AQUAMAN: Greg Beeman on Directing Mercy Reef

Back in 2006, director/producer Greg Beeman, who had been a part of Smallville from the beginning and was getting ready to move on to NBC's Heroes, helmed the Aquaman pilot Mercy Reef. He reflects on that effort in this interview excerpt.

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Along with Al Gough and Miles Millar, Greg Beeman was one of the defining voices of Smallville, doing his part to enrich the journey of Clark Kent from angst-ridden teenager to his eventual destiny as Superman. And while in 2006 the producer/ director left Smallville to segue over to NBC and Tim Kring’s drama Heroes, he did manage to squeeze in the directing of the $7 million Aquaman pilot, Mercy Reef,which seemed destined to go to series, though it ultimately did not. Particularly noteworthy about the pilot is that it saw Justin Hartley in the role of Arthur Curry, prior to his being cast as Oliver Queen/Green Arrow on Smallville. Several years ago, Voices From Krypton editor Ed Gross sat down with Beeman for an exclusive interview to discuss the making of the pilot.

VOICES FROM KRYPTON: Overall, what’s your feeling about having directed the Aquaman pilot?

GREG BEEMAN: It was a very good experience shooting it. The three big action sequences were the most challenging, particularly in making it feel like it was a cousin to Smallville while at the same time coming up with a different look from that show. We did that with a Caribbean, warm, Miami look, which I thought was successful. I really like the cast that we came up with; they were very appealing. It was a very difficult shoot as you can imagine. Even though it was a pretty healthy budget for TV, it was difficult to accomplish all of that water work and all of that special effects work, but it was fun.

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VOICES FROM KRYPTON: You mentioned three action sequences that were challenging. What were they and what was particularly challenging about them?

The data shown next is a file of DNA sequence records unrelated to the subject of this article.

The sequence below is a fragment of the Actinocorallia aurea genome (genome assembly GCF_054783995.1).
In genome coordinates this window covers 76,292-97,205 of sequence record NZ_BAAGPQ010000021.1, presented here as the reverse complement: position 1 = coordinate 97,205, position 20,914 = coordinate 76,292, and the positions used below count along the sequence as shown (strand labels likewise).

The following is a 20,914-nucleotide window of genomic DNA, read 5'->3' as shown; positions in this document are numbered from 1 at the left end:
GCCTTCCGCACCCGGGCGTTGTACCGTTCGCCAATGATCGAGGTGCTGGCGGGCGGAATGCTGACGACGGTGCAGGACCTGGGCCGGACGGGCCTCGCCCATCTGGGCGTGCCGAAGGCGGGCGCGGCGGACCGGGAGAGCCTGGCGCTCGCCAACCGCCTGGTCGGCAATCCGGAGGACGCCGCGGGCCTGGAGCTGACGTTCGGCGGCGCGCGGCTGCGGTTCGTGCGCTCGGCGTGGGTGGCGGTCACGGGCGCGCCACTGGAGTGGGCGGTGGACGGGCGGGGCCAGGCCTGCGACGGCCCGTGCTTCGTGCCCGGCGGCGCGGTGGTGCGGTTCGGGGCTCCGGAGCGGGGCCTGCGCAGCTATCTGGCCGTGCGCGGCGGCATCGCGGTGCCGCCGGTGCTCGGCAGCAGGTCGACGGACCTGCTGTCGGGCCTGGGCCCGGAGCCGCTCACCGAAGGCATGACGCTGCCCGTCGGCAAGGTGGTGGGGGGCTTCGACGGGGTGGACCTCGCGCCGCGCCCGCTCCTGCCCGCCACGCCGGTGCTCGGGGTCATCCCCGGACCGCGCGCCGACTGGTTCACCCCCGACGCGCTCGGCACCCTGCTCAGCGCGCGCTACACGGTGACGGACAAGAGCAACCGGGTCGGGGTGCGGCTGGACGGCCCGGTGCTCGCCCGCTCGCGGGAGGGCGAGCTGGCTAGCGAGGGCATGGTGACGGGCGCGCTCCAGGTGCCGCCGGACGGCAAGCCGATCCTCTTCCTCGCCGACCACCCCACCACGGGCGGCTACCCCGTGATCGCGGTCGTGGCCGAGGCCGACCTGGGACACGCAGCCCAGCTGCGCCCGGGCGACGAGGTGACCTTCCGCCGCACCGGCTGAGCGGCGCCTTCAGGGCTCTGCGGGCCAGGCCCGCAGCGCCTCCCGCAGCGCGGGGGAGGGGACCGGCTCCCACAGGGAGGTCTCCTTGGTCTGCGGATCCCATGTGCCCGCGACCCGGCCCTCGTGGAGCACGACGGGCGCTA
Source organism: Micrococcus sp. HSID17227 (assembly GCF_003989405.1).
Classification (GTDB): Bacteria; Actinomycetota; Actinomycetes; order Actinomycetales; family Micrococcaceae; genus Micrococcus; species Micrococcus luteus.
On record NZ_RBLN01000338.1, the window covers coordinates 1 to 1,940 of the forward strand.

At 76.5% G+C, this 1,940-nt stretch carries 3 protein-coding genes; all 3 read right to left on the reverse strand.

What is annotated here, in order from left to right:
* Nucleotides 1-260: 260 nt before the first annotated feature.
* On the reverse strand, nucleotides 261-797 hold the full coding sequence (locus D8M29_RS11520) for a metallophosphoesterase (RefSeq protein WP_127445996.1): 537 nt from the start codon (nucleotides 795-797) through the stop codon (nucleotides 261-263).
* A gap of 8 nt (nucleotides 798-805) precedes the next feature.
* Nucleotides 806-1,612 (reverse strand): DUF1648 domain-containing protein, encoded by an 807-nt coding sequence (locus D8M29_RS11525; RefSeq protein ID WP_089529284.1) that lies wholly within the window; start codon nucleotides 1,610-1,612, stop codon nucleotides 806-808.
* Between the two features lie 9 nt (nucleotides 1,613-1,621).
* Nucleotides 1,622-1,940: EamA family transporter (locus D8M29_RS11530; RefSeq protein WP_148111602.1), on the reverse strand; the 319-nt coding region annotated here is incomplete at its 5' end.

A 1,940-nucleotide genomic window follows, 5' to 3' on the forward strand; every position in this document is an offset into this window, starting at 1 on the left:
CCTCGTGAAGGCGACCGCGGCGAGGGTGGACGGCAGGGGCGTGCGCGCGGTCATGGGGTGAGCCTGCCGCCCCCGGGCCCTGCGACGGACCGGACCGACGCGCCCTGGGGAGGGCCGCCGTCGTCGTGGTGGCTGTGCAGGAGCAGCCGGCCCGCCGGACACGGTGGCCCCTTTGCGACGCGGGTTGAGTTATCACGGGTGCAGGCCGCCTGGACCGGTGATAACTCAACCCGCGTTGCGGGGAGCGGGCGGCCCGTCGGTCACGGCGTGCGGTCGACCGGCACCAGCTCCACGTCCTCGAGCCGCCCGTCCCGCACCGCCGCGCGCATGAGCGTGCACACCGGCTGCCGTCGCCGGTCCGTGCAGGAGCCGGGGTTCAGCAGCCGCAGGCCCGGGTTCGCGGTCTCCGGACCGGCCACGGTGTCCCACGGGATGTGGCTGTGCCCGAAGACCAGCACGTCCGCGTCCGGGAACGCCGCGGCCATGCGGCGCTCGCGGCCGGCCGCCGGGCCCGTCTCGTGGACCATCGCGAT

BEEMAN: The first sequence had this mythic quality, which was really exciting. I’ll tell you the truth, for the first sequence, which is the plane flying with the little boy and the mother in the Bermuda Triangle, I didn’t have a script for a long time. I was given an outline for that sequence, which was in December, and I started working on the storyboards immediately, presupposing what was going to be written. It was sort of a classic movie opening, I thought. It had elements of The Lion King, which I really loved, in the climax of that opening scene where he’s lifted up out of the water by the whales.


VOICES FROM KRYPTON: It’s a pretty amazing and intense sequence.

BEEMAN: It also had the plane underwater. I love that kind of stuff, it’s really fun. Basically we had the chassi of a plane that was on a gigantic crane. We were in a swimming pool that was about 18-feet deep. Essentially when I yelled “Action,” they would lower the plane in the water and fill it up. I thought the D.P. did a great job of lighting it and we were referencing Titanic with the lights flickering. It was pretty amazing watching that plane on camera actually filling up with water every take. But one thing that I hadn’t really thought about before we got into it was hypothermia. Even if water is heated to 80-degrees, which I think is how warm the water we were in was heated to, it’s still lower than body temperature. When you’re in it all day long, it’s going to have an effect on your cast. The poor actress who was playing Aquaman’s mother had no body fat on her and she was freezing. When she was telling him to get out, she was shivering so hard. We’d already done four or five takes and between every take it would take 10 minutes to lift the plane out of the water again. She gave me this look which was like, “I’m going to do exactly what you want, and if you ask for one more take I’m going to kill you!” She did a great job with it.

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How did Justin handle the water?

BEEMAN: Our very first day was him in a pool sort of on a bungee chord that was designed to pull him very quickly through the water. We had a gigantic blue screen in the pool, so we could use it for whatever shots we wanted of him swimming later. We probably did 60 or 80 takes of various swimming – swim left, swim right, swim over the camera, swim under the camera. But by the end of the first day in the water, he went to the hospital because his eyes were lacerated with chlorine; he couldn’t open his eyes. He spent like 14 hours in a chlorinated pool and his eyes were swollen shut. We had a couple of days off after that and we never had that problem again, but on that whole show, Al and Miles and I would constantly turn to each other and say, “What have we gotten ourselves in to?” Because it was just so big and we were trying to figure out how we were going to do this on a series.

To view the rest of this interview, please click HERE.

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